The hike is approximately 1.3 miles long and starts from the nearby Kailua Beach. You can take a bus from Waikiki to Lanikai early in the morning and start the thirty-minute hike with enough time to enjoy the sunrise.
‘Pillboxes’ refer to WWII bunkers at the top of the cliffs, which were mass produced during the war but never used. There are two pillboxes on the site, adding a rustic look to the cliffside and making a great backdrop for photos.
We highly recommend taking the Lanikai Pillbox hike, as it’s the best non-touristy thing to do in Oahu.
- You can park your cars at Kailua Beach and start the hike from there.
- The two pillboxes are located a five-minute hike from each other.
- Hiking to the top reveals terrific views of Lanikai Beach and its turquoise waters.
Pay Your Respects at Multicultural Sites
Hawaii is home to many multicultural sites, most of which have been preserved as landmarks and display each culture’s architecture beautifully.
Witness gorgeous Islamic art and architecture at Shangri La, home to Doris Duke, and a mansion filled with her collections of Islamic art pieces, furniture, and more. Historians will fall in love with this site, as some of the articles date back centuries.
Walking the halls feels like stepping back in time. Explore sitting rooms inspired by the Ottoman era, halls featuring Arabic tilework on the walls, a marbled bathroom reminiscent of royal lavatories, and a gorgeous outdoor lanai facing the water.
Another stunning sight is the Byodo-In Temple, a Buddhist temple built to commemorate 100 years of Japanese immigrants in Hawaii. This temple faces a graveyard, which keeps most people away, but with gorgeous views of Oahu’s mountains in the back, it’s a beautiful site.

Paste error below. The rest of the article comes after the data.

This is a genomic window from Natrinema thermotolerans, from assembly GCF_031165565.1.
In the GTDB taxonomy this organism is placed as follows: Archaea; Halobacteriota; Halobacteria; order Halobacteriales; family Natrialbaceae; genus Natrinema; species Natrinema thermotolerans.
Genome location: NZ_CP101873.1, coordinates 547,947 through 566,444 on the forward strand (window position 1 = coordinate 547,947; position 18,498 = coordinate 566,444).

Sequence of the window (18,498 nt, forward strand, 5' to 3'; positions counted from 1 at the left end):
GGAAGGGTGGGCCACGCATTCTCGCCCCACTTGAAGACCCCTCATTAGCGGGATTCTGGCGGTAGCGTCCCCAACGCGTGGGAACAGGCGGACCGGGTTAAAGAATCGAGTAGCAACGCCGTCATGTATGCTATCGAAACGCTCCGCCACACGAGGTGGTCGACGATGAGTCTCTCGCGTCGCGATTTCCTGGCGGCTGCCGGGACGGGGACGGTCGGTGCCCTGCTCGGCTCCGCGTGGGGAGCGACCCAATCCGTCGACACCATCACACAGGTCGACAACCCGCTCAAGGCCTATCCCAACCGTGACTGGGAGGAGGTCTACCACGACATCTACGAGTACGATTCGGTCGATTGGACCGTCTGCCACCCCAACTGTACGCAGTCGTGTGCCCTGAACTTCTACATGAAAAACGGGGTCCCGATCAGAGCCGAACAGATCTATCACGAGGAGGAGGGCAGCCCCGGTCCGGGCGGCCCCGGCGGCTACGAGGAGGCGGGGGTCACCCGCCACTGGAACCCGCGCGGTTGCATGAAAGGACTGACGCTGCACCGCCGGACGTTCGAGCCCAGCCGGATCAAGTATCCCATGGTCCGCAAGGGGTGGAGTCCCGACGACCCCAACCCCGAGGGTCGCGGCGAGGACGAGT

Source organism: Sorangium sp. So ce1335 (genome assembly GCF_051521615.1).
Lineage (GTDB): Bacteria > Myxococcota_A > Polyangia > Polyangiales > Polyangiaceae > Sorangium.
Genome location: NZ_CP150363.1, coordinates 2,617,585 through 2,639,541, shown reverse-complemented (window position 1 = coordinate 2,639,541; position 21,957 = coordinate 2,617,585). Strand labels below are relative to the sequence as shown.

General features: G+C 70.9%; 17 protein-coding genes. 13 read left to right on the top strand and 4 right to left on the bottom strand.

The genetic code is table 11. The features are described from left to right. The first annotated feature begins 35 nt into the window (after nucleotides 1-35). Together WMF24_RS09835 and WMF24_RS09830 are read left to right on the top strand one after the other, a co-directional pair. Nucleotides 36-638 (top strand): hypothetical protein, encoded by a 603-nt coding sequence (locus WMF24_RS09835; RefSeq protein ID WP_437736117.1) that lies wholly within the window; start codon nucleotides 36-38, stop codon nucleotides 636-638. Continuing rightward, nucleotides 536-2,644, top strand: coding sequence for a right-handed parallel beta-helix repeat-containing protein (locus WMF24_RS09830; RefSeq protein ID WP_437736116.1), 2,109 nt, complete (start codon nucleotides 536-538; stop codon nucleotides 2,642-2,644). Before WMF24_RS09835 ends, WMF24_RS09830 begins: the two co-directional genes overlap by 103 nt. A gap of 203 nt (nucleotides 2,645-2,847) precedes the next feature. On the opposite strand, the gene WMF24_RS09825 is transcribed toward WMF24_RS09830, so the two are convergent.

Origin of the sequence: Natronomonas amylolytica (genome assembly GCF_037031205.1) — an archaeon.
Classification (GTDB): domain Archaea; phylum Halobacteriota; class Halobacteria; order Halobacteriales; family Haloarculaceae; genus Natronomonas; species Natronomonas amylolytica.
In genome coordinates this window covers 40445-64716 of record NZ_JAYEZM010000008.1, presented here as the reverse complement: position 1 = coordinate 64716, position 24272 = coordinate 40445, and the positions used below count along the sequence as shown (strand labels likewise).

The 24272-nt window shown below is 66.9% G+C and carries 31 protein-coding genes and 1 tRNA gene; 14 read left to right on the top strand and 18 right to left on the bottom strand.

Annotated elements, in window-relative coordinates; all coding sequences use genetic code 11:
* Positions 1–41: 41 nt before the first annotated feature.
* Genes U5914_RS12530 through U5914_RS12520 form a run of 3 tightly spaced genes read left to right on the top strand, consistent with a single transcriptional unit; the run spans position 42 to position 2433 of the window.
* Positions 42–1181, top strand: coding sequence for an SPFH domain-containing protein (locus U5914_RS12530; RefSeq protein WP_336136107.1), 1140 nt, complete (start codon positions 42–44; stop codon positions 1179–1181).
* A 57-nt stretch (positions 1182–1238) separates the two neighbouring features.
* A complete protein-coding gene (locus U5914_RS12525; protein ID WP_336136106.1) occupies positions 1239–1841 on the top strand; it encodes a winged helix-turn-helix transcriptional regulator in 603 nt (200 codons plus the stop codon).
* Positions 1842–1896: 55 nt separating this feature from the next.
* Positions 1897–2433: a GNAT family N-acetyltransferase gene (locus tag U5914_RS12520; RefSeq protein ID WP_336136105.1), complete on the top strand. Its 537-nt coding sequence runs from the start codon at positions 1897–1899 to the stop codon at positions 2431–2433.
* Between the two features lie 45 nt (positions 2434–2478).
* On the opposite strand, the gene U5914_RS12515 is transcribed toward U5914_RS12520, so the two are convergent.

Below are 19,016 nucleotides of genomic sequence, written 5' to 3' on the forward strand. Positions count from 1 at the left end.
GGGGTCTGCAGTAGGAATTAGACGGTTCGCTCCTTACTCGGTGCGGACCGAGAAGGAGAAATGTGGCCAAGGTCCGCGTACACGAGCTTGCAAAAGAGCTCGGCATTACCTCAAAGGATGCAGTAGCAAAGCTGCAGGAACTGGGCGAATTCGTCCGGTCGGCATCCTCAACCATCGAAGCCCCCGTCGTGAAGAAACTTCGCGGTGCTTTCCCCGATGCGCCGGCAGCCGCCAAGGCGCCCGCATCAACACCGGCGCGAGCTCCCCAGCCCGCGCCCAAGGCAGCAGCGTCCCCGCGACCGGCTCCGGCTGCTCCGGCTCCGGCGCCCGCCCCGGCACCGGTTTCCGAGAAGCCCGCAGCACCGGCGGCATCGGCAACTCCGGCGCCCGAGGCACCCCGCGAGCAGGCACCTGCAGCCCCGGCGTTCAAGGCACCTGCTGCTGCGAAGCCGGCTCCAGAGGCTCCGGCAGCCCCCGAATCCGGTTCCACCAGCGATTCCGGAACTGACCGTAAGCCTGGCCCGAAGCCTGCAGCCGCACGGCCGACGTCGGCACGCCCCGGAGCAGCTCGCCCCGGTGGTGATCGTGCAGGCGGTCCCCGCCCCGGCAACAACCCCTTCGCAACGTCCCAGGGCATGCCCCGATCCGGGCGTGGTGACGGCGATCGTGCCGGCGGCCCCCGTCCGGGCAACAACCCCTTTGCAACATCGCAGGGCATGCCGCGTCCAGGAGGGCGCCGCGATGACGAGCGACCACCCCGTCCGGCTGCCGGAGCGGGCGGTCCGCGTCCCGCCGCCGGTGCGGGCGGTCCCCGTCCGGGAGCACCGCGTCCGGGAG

You can roam the grounds, with smaller structures scattered throughout, and take in stunning Japanese architecture. There are koi ponds with fish swimming that you can also feed.
We recommend coming here early in the morning as it’s serene for meditating, and you can ring the temple bell.
Exploring the different cultures residing in Hawaii is a terrific way to acquaint yourself with the land and the best non-touristy thing to do in Oahu.
- You can access Shangri La from a bus at Honolulu Museum.
- There’s an entry fee for the Byodo-In Temple of $5.
- You need to make reservations to visit Shangri La online, which sell out quickly, so keep an eye out for them.
Roam Fosters Botanical Gardens
Hawaii’s oldest botanical garden, built in the 1800s, is a sprawling 14 acres of gorgeous lawns, conservatories with rare species of plants, and lines of shady trees to walk under. A stroll through these gorgeous gardens is a wonderful way to escape the throngs of tourists crowding the city.
The gardens boast nearly 4000 rare tropical plants, plenty of different trees blooming every season, birds of paradise, and a lovely butterfly garden, which you can explore at your own pace as there aren’t any guided tours here.
Catch a bus from Waikiki to get here, as most of them have Fosters Gardens as a stop. We toured this area on a local’s recommendation and had the most calming experience walking amongst nature.
Seeing such a well-preserved Botanical Garden in Oahu was amazing, and we recommend everyone to come here for a welcome break from the island.
- There’s metered parking outside the gardens.
- They have an entrance fee of $5 per person.
- The range of plants attracts lots of mosquitos, so wear repellant when visiting.
Buy Local Produce from Farmers Markets
Hawaii’s food movement started in the last few decades and included growing and utilizing organic and locally-grown produce. You can find farmers markets throughout Oahu, with some great ones on the North Shore like Haleiwa Farmers Market and Waialua Farmers Market.
Haleiwa Farmers Market
Located in Waimea Valley Park, this old market hosts regular stalls from local vendors selling homemade jams, fresh fruits, vegetables, and packaged foods. This market is a great stop for getting a quick bite after the Waimea Valley hike, as it’s open from 2 pm to 6 pm.